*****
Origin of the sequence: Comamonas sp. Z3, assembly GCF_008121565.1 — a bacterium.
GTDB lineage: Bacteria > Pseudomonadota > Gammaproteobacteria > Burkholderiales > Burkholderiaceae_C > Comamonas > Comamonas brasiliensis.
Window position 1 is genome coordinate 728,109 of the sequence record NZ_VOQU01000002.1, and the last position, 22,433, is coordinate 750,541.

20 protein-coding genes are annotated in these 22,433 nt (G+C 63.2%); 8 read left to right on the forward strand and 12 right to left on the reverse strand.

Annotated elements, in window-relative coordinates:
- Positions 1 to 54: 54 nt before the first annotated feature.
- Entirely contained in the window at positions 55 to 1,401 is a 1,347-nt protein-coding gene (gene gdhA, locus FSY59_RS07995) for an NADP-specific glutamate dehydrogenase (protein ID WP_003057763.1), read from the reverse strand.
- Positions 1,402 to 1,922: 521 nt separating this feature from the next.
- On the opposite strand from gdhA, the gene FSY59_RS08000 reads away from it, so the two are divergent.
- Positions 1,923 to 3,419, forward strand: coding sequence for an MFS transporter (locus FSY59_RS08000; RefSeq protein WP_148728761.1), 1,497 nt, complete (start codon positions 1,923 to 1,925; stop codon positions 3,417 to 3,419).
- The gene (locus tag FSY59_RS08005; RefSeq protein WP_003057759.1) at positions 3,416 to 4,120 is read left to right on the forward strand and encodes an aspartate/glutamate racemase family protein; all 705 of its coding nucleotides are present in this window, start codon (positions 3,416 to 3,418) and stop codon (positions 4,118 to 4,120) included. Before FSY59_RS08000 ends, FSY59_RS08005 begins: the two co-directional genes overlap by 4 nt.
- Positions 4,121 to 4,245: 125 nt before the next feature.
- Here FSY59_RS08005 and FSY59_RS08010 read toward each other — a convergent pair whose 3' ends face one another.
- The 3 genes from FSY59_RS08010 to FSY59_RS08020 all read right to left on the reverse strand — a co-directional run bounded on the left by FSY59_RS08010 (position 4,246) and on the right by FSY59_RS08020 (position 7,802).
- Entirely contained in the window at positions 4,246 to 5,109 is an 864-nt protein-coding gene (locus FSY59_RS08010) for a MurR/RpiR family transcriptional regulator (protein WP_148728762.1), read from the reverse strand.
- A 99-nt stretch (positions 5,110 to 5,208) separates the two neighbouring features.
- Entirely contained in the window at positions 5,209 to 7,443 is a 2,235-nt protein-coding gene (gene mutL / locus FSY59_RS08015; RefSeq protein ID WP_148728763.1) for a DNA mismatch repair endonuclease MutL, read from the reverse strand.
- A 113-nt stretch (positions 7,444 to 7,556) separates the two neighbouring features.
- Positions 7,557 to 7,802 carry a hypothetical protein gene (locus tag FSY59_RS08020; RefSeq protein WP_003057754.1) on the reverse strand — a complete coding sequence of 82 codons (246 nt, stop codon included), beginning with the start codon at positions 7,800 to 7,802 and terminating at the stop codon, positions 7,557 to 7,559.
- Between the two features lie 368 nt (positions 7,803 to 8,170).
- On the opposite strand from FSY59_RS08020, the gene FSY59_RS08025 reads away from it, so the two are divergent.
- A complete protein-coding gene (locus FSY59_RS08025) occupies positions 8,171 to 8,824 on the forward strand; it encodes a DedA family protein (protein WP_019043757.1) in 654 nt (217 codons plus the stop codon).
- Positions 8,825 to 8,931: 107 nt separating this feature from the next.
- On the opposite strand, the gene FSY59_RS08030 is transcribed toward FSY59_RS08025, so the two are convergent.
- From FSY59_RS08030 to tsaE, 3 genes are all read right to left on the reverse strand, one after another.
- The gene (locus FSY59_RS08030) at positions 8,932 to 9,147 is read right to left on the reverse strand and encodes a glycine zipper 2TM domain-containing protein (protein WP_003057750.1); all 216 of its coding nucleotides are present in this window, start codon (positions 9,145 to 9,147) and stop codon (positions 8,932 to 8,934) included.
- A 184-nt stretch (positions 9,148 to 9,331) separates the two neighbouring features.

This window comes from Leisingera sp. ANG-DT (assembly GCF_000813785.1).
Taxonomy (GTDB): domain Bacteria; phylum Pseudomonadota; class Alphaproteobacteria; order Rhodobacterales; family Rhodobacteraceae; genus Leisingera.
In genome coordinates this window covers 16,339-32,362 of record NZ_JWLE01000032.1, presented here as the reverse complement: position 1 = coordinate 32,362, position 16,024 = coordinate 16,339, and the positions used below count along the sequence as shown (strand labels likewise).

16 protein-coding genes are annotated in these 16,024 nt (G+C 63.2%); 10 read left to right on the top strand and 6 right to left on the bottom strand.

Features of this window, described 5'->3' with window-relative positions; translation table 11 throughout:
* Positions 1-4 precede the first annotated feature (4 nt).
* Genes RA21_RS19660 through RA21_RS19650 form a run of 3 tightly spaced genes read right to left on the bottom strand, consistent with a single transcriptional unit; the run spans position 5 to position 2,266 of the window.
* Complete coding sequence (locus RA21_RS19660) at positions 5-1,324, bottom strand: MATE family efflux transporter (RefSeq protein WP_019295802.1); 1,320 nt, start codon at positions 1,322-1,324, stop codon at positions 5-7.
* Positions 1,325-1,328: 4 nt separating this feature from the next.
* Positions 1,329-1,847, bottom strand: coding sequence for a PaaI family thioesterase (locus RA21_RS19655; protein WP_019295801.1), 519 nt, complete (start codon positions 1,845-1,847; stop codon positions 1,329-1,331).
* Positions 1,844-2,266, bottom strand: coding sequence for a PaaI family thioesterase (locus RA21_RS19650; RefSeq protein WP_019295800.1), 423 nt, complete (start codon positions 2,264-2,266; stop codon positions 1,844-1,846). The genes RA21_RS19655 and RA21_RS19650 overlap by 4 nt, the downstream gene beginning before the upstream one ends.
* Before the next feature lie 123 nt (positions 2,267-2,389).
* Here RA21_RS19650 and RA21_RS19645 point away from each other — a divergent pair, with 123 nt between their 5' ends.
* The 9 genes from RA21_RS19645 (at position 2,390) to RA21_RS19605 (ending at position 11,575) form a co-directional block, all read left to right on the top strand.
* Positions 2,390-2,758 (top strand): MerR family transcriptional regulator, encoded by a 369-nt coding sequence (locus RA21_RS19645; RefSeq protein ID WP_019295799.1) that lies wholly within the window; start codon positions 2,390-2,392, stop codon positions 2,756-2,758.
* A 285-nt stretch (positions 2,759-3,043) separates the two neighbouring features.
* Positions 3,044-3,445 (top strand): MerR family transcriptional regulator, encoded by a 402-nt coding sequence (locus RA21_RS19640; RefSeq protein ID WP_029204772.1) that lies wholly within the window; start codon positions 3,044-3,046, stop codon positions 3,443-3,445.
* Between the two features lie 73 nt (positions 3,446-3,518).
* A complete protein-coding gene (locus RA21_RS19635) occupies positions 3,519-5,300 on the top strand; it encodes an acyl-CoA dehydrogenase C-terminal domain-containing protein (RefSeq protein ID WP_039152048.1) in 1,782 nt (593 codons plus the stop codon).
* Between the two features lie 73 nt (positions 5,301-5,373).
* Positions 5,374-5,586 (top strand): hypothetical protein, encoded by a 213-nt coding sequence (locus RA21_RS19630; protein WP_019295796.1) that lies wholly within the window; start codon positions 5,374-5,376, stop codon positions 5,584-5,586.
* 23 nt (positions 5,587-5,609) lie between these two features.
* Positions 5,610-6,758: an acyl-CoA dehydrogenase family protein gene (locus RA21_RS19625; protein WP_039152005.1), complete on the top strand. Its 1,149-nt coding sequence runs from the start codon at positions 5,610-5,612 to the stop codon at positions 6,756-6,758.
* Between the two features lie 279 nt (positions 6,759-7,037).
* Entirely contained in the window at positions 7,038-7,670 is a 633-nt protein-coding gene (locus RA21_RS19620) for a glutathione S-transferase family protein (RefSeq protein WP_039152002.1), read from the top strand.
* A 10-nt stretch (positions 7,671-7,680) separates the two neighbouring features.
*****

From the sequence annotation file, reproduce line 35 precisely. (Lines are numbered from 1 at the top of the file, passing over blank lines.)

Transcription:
* Complete coding sequence (locus RA21_RS19660) at positions 5-1,324, bottom strand: MATE family efflux transporter (RefSeq protein WP_019295802.1); 1,320 nt, start codon at positions 1,322-1,324, stop codon at positions 5-7.